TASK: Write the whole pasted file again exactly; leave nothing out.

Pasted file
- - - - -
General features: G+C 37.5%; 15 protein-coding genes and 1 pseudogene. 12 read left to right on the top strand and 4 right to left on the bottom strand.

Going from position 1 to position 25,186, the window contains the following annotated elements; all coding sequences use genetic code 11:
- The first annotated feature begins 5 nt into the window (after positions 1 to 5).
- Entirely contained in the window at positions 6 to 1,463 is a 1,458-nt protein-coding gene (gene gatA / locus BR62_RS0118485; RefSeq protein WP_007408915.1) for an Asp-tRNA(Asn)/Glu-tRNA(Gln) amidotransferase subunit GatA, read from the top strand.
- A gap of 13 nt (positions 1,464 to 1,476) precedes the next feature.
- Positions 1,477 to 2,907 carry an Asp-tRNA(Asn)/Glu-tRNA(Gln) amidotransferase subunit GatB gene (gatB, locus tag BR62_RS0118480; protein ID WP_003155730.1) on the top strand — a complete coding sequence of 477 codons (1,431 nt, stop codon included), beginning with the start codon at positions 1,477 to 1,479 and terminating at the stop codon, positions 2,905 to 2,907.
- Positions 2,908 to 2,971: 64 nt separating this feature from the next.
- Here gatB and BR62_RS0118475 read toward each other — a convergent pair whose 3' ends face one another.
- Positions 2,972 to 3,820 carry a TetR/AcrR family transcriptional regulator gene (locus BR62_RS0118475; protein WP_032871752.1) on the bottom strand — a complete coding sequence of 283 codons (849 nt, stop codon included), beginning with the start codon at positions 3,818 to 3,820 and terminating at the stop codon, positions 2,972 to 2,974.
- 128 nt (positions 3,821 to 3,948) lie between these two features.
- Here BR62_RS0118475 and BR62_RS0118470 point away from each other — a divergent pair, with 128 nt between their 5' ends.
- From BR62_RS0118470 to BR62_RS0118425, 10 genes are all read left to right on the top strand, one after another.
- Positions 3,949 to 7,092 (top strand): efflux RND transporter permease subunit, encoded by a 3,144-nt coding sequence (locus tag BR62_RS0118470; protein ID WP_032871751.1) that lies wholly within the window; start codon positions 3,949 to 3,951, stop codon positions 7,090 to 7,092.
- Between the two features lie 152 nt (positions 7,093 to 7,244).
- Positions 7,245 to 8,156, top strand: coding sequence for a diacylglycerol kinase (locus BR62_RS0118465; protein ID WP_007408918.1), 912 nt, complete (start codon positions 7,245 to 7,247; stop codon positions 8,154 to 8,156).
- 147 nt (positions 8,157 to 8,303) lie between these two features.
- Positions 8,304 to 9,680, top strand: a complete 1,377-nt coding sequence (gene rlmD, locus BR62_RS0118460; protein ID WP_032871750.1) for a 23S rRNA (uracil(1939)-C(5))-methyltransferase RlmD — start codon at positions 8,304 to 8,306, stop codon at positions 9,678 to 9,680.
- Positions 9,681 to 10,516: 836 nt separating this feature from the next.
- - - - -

General features: G+C 37.5%; 15 protein-coding genes and 1 pseudogene. 12 read left to right on the top strand and 4 right to left on the bottom strand.

Going from position 1 to position 25,186, the window contains the following annotated elements; all coding sequences use genetic code 11:
- The first annotated feature begins 5 nt into the window (after positions 1 to 5).
- Entirely contained in the window at positions 6 to 1,463 is a 1,458-nt protein-coding gene (gene gatA / locus BR62_RS0118485; RefSeq protein WP_007408915.1) for an Asp-tRNA(Asn)/Glu-tRNA(Gln) amidotransferase subunit GatA, read from the top strand.
- A gap of 13 nt (positions 1,464 to 1,476) precedes the next feature.
- Positions 1,477 to 2,907 carry an Asp-tRNA(Asn)/Glu-tRNA(Gln) amidotransferase subunit GatB gene (gatB, locus tag BR62_RS0118480; protein ID WP_003155730.1) on the top strand — a complete coding sequence of 477 codons (1,431 nt, stop codon included), beginning with the start codon at positions 1,477 to 1,479 and terminating at the stop codon, positions 2,905 to 2,907.
- Positions 2,908 to 2,971: 64 nt separating this feature from the next.
- Here gatB and BR62_RS0118475 read toward each other — a convergent pair whose 3' ends face one another.
- Positions 2,972 to 3,820 carry a TetR/AcrR family transcriptional regulator gene (locus BR62_RS0118475; protein WP_032871752.1) on the bottom strand — a complete coding sequence of 283 codons (849 nt, stop codon included), beginning with the start codon at positions 3,818 to 3,820 and terminating at the stop codon, positions 2,972 to 2,974.
- 128 nt (positions 3,821 to 3,948) lie between these two features.
- Here BR62_RS0118475 and BR62_RS0118470 point away from each other — a divergent pair, with 128 nt between their 5' ends.
- From BR62_RS0118470 to BR62_RS0118425, 10 genes are all read left to right on the top strand, one after another.
- Positions 3,949 to 7,092 (top strand): efflux RND transporter permease subunit, encoded by a 3,144-nt coding sequence (locus tag BR62_RS0118470; protein ID WP_032871751.1) that lies wholly within the window; start codon positions 3,949 to 3,951, stop codon positions 7,090 to 7,092.
- Between the two features lie 152 nt (positions 7,093 to 7,244).
- Positions 7,245 to 8,156, top strand: coding sequence for a diacylglycerol kinase (locus BR62_RS0118465; protein ID WP_007408918.1), 912 nt, complete (start codon positions 7,245 to 7,247; stop codon positions 8,154 to 8,156).
- 147 nt (positions 8,157 to 8,303) lie between these two features.
- Positions 8,304 to 9,680, top strand: a complete 1,377-nt coding sequence (gene rlmD, locus BR62_RS0118460; protein ID WP_032871750.1) for a 23S rRNA (uracil(1939)-C(5))-methyltransferase RlmD — start codon at positions 8,304 to 8,306, stop codon at positions 9,678 to 9,680.
- Positions 9,681 to 10,516: 836 nt separating this feature from the next.